• 1 The nonconformity of plaintiff's brief and the three-year period during which this case lay dormant in the trial court cannot help but be viewed as a measure of the relative importance afforded the instant cause by plaintiff himself. Although we have the authority to dismiss an appeal for the appellant's failure to show substantial compliance with the rules of procedure (Bank of Ravenswood v. Maiorella (1982), 104 Ill. App.3d 1072; Biggs v. Spader (1951), 411 Ill. 42, cert. denied (1952), 343 U.S. 956, 96 L.Ed. 1356, 72 S.Ct. 1051), and we are entitled to have the issues clearly defined and to have cited pertinent authority (Fuller v. Justice (1983), 117 Ill. App.3d 933, 943), we believe a determination of the merits of the appeal, to the extent they are presented here by the plaintiff, may serve to conclude this long-standing litigation. We note, however, that to the extent plaintiff's statement of facts or other matters in his brief and reply brief are not supported by the record, we will disregard, rather than strike, them (Schroeder v. Meier-Templeton Associates, Inc. (1984), 130 Ill. App.3d 554, 558), and a contention which is supported by some argument but by no authority whatsoever will be considered waived (In re Marriage of Anderson (1985), 130 Ill. App.3d 684, 689). Accordingly, although the PTAB's assertion that this appeal should not be entertained due to the deficiencies of plaintiff's brief described above is well founded, we choose instead to dispose of the matters raised by this opinion.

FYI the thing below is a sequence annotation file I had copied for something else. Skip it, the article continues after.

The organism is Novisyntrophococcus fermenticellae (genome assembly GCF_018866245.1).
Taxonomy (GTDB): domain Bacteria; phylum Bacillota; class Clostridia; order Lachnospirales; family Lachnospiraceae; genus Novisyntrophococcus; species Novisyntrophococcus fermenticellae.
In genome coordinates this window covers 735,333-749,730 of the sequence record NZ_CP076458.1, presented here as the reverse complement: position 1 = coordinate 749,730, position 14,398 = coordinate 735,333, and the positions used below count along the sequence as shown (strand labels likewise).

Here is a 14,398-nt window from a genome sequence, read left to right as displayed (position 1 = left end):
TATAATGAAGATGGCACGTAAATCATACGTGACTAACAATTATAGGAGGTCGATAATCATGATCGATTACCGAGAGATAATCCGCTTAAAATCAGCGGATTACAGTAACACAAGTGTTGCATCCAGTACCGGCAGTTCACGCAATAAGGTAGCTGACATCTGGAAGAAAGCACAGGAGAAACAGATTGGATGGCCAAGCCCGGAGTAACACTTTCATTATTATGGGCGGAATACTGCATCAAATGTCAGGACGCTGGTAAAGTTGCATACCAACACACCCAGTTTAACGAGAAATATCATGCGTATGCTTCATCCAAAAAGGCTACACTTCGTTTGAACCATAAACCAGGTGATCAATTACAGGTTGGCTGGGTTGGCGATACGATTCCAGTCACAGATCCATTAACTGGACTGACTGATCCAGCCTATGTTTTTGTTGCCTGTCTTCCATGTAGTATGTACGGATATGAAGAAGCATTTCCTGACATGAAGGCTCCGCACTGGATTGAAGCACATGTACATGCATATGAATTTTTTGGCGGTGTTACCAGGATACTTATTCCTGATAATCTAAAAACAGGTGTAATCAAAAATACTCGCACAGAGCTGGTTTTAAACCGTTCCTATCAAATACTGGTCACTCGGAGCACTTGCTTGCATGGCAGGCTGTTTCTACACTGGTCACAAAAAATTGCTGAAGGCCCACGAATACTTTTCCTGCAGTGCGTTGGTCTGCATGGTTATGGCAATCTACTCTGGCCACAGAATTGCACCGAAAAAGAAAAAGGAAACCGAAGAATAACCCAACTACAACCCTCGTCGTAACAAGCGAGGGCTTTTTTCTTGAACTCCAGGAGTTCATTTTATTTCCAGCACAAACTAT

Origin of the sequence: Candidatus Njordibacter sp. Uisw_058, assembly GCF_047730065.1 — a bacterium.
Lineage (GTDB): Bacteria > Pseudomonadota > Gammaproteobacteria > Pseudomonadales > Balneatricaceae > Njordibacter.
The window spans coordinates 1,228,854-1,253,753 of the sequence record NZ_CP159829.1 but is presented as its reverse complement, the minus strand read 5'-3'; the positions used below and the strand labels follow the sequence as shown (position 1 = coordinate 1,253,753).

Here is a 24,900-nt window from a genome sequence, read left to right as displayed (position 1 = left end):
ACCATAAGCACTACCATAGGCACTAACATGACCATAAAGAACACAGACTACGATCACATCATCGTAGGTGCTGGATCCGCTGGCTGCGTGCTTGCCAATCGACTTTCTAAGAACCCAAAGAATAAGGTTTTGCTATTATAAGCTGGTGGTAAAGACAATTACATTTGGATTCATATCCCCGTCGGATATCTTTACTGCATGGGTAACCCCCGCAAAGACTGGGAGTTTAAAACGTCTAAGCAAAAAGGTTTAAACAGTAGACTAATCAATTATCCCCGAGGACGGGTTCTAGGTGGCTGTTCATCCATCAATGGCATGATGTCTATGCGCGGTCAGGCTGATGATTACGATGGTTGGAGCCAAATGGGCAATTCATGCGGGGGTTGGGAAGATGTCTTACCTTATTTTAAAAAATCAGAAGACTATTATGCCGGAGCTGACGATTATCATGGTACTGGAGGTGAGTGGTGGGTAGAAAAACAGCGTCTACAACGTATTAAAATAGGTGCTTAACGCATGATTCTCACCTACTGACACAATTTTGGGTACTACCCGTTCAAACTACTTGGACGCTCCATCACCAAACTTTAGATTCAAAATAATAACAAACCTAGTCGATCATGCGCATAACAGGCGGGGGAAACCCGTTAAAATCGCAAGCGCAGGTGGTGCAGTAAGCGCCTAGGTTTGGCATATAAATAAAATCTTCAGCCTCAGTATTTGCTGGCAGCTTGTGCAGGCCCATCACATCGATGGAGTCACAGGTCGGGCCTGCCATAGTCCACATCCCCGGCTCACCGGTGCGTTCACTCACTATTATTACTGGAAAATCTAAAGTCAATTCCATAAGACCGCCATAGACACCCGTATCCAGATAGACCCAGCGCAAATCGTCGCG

• 2 At the outset, we agree that the plaintiff has waived the issue of the "taint" which may have attended the actions of the board of review because its chairman was also a McHenry County commissioner. Plaintiff did not raise the issue of a possible conflict of interest at the hearing before the PTAB at all, and although he included the allegation concerning only the chairman of the board of review in his complaint for administrative review, he did not include any argument on the matter in his "Trial Memorandum" filed in the circuit court.

In Commonwealth Edison Co. v. Department of Local Government Affairs (1984), 126 Ill. App.3d 277, 288, it was stated:

"`[W]here a party has presented his case or defense to a commission upon a certain and definite theory, he will not be permitted to change in court and prevail upon another theory and issue not presented to the commission.' Robert S. Abbott Publishing Co. v. Annunzio (1953), 414 Ill. 559, 565-66; accord, Environmental Protection Agency v. Pollution Control Board (1976), 37 Ill. App.3d 519, 521."

Considering a similar waiver issue, the court in E & E Hauling, Inc. v. Pollution Control Board (1985), 107 Ill.2d 33, 38-39, wrote:

"`A claim of disqualifying bias or partiality on the part of a member of the judiciary or an administrative agency must be asserted promptly after knowledge of the alleged disqualification.' (Duffield v. Charleston Area Medical Center, Inc. (4th Cir. 1974), 503 F.2d 512, 515.) The basis for this can readily be seen. To allow a party to first seek a ruling in a matter ...